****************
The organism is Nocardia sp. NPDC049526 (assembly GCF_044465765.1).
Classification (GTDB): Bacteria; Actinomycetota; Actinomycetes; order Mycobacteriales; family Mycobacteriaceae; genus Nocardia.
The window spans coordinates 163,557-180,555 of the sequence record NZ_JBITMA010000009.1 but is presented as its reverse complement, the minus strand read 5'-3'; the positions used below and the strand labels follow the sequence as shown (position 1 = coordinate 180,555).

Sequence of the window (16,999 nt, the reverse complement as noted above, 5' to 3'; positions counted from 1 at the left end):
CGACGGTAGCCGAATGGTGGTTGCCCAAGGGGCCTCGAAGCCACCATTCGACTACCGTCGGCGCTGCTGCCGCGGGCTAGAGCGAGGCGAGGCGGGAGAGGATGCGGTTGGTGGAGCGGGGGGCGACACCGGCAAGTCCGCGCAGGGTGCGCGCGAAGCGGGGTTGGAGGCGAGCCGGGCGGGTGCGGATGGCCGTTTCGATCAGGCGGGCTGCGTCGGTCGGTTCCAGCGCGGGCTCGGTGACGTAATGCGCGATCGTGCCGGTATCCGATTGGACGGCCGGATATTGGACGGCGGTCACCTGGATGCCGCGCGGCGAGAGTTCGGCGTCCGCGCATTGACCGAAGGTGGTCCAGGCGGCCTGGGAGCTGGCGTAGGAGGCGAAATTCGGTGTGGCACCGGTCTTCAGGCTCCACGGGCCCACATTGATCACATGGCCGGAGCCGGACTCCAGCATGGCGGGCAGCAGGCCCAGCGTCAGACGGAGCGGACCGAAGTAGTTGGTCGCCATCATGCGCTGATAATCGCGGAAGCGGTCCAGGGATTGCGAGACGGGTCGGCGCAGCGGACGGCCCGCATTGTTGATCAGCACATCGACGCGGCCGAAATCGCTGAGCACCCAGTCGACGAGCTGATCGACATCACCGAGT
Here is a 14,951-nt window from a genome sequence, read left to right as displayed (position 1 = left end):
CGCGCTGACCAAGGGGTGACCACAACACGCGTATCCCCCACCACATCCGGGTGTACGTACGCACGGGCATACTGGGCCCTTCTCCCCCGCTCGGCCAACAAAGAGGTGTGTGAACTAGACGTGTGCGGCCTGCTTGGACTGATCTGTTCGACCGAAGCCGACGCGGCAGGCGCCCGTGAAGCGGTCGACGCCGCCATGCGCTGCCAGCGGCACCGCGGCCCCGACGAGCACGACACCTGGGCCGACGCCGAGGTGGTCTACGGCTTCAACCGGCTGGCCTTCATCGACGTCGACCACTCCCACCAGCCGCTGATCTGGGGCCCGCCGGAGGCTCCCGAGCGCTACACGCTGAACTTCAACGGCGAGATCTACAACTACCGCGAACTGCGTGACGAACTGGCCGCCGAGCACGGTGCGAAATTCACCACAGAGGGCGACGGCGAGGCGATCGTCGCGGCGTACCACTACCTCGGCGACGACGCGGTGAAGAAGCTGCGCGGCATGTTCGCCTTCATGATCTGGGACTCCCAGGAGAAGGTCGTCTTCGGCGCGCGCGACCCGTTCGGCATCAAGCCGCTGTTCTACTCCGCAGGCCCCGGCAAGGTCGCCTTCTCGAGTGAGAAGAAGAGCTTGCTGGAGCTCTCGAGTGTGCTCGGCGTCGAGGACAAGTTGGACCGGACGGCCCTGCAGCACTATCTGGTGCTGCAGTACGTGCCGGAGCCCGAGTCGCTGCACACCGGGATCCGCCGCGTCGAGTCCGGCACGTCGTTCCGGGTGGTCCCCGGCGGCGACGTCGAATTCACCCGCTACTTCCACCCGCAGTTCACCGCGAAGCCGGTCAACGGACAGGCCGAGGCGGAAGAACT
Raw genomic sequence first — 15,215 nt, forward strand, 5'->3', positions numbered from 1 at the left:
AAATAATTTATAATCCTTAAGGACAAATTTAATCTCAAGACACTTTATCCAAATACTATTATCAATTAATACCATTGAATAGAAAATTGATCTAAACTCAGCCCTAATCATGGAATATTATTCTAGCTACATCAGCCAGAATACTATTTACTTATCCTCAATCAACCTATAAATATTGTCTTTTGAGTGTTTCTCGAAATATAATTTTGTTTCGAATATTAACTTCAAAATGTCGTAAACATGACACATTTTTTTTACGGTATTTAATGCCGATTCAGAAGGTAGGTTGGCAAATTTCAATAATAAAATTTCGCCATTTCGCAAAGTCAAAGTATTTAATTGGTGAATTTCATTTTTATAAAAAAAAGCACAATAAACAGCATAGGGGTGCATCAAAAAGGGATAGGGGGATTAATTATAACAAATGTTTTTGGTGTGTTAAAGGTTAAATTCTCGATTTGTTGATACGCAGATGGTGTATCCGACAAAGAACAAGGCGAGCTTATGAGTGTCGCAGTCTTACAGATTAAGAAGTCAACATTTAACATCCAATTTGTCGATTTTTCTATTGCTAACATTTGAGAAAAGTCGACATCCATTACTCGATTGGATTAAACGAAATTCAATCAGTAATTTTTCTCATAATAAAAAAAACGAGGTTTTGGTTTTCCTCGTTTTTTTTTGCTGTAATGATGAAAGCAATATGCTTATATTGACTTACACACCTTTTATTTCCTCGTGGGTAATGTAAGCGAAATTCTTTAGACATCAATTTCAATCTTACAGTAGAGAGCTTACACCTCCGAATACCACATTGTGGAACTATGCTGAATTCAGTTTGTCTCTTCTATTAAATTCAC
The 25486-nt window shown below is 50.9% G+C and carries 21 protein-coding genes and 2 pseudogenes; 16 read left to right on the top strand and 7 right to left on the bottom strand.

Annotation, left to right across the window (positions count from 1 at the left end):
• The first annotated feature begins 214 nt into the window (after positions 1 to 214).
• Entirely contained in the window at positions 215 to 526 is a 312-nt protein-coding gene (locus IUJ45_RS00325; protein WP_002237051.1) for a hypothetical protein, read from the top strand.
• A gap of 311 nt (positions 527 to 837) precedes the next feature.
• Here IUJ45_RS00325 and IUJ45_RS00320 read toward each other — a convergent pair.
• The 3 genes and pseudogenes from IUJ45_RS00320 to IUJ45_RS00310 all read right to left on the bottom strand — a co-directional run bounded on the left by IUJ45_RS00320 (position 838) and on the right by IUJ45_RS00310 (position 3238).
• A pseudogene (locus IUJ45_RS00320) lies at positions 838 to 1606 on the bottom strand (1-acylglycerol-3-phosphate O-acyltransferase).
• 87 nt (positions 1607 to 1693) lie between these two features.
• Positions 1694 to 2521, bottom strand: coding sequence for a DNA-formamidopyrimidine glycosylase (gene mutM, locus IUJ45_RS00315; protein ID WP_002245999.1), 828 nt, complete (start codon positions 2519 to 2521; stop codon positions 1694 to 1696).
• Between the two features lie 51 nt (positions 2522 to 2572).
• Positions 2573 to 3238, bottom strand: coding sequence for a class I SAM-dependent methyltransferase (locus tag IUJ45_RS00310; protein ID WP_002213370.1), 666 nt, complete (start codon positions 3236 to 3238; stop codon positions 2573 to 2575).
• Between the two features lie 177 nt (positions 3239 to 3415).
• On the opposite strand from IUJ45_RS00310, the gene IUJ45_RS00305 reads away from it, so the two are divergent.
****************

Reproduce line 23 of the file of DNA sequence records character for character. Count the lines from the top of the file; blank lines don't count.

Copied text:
• On the opposite strand from IUJ45_RS00310, the gene IUJ45_RS00305 reads away from it, so the two are divergent.